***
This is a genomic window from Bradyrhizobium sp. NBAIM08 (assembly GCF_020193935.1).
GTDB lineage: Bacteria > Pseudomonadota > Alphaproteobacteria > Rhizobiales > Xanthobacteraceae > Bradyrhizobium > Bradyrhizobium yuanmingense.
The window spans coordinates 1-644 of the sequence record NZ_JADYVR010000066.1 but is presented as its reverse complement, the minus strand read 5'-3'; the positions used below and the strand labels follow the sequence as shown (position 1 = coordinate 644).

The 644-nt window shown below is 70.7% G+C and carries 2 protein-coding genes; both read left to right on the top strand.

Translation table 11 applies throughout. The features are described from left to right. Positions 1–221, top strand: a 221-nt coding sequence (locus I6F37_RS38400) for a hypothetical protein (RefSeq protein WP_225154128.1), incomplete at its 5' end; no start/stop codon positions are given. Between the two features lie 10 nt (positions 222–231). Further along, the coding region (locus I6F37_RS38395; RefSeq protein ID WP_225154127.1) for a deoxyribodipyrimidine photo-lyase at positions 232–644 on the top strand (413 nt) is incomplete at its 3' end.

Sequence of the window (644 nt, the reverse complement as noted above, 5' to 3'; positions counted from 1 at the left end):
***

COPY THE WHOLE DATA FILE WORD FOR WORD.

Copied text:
This is a genomic window from Bradyrhizobium sp. NBAIM08 (assembly GCF_020193935.1).
GTDB lineage: Bacteria > Pseudomonadota > Alphaproteobacteria > Rhizobiales > Xanthobacteraceae > Bradyrhizobium > Bradyrhizobium yuanmingense.
The window spans coordinates 1-644 of the sequence record NZ_JADYVR010000066.1 but is presented as its reverse complement, the minus strand read 5'-3'; the positions used below and the strand labels follow the sequence as shown (position 1 = coordinate 644).

The 644-nt window shown below is 70.7% G+C and carries 2 protein-coding genes; both read left to right on the top strand.

Translation table 11 applies throughout. The features are described from left to right. Positions 1–221, top strand: a 221-nt coding sequence (locus I6F37_RS38400) for a hypothetical protein (RefSeq protein WP_225154128.1), incomplete at its 5' end; no start/stop codon positions are given. Between the two features lie 10 nt (positions 222–231). Further along, the coding region (locus I6F37_RS38395; RefSeq protein ID WP_225154127.1) for a deoxyribodipyrimidine photo-lyase at positions 232–644 on the top strand (413 nt) is incomplete at its 3' end.

Sequence of the window (644 nt, the reverse complement as noted above, 5' to 3'; positions counted from 1 at the left end):